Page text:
Examples Of Allegory In Kubla Khan

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The Mind of a Poet: the Allegory in “Kubla Khan” A grand description of a mystical landscape, “Kubla Khan” is a hypnotic poem that combines exoticism and orientalism to create a sort of dreamland which Coleridge claims to have envisioned during an opium high. Its references to China and Ethiopia and its description of the tumultuous path of a great river and the ballade of an Abyssinian damsel, aid in setting this poem far away from Great Britain and into a world of the unknown. However this description of Samuel Coleridge’s poem is merely superficial. Beneath its grandeur, there are several references, to the poem itself and to the poet who is composing it. These references are weaved throughout the work to the effect of turning what initially …show more content…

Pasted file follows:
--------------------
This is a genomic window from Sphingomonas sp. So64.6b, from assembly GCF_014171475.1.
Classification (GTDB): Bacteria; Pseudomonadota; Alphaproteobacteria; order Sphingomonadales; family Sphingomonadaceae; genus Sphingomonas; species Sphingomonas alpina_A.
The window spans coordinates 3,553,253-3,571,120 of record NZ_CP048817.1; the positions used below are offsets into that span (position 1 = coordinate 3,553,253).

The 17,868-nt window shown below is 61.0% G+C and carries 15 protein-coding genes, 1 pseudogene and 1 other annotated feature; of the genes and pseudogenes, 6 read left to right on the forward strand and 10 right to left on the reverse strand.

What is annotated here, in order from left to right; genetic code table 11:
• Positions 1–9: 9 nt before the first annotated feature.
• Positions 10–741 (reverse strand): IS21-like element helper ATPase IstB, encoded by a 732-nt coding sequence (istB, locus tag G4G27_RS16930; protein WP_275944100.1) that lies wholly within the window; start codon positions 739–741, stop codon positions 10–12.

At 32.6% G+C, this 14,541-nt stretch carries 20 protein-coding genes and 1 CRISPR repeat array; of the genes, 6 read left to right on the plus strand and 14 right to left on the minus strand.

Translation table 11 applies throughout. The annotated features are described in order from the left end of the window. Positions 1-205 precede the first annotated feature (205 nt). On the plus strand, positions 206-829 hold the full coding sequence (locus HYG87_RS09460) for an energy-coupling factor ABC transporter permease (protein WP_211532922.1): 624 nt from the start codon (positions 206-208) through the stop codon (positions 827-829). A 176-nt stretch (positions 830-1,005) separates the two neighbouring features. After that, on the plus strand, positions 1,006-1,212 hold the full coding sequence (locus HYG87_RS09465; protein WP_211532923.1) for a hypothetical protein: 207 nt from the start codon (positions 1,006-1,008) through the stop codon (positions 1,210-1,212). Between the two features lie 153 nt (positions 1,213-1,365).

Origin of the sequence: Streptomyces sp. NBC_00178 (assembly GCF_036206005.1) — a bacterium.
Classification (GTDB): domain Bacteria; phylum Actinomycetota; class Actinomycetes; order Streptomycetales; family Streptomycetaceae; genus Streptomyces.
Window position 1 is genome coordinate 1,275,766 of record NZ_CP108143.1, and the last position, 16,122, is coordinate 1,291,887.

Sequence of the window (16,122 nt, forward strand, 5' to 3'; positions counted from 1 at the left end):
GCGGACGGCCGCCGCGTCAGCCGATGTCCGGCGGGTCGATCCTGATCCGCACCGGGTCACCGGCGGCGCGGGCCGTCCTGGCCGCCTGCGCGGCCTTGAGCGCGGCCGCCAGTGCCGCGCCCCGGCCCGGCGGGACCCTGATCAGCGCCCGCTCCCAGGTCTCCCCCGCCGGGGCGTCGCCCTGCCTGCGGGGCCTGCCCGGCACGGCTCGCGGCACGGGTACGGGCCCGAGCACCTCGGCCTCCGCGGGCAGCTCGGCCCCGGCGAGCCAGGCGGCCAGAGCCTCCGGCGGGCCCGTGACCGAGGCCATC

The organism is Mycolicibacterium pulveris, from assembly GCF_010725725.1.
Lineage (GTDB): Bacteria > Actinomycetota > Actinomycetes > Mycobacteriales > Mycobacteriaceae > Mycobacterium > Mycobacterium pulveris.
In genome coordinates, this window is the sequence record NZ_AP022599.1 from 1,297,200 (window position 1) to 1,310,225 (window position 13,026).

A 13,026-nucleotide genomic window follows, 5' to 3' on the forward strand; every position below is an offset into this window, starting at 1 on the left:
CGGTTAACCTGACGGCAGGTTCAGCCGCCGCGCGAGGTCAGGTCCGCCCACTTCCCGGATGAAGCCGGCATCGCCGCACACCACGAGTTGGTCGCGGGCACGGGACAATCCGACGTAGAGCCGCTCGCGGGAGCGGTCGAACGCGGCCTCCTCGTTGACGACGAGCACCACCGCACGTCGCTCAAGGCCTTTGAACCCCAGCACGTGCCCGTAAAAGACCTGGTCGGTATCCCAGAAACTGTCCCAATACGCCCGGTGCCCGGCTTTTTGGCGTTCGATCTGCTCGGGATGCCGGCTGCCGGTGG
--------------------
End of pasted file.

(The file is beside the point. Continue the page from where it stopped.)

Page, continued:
As the river flows through the chasm “with ceaseless turmoil seething” (Kubla Khan 461, ln. 17) a fountain “amid whose swift half-intermitted burst huge fragments like rebounding hail” (Kubla Khan 461, ln. 20-1); this imagery is not only forceful in nature but even orgasmic. The poet’s river of thought goes through such states of turmoil and ecstasy as the imagination progresses that it is like a violent bursting forth of hail from a fountain of the earth. It even suggests sudden spurts of pleasure and pain instead of a continuous feeling. The river keeps flowing but is interrupted by these forces intermittently. Following the river’s path further it seems to be taking up momentum and as it reaches the end of its journey the image of the sublime becomes more intense. In lines 23-24, the river “mid these dancing rocks at once…flung up momently” (Kubla Khan) which is a more violent image than a fountain spewing hail. The river comes up over the rocks of the shore and is described to have flung itself up on the shore which carries forceful tone. The river is then said to have “meandering in a mazy motion” (Kubla Khan 461, 25) found its way to the end and “sank in tumult to a lifeless ocean” (Kubla Khan 461, ln. 28). Once again this image is violent and orgasmic. The river is bashing itself up on the rocks and is no longer flowing but meandering in what Coleridge says is a “mazy motion”. This scene is chaotic and comes to a sort of peak when it finally reaches the sea, but even then, it meets the sea tumultuously. Only then is the river finally quiet when it meets the sea. The sea is described as lifeless which starkly contrasts the other motion going on in the stanza. This whole course that the river has taken during Stanza 2 has shown the course of the poets mind as his imagination, under inspiration, creates this vision before

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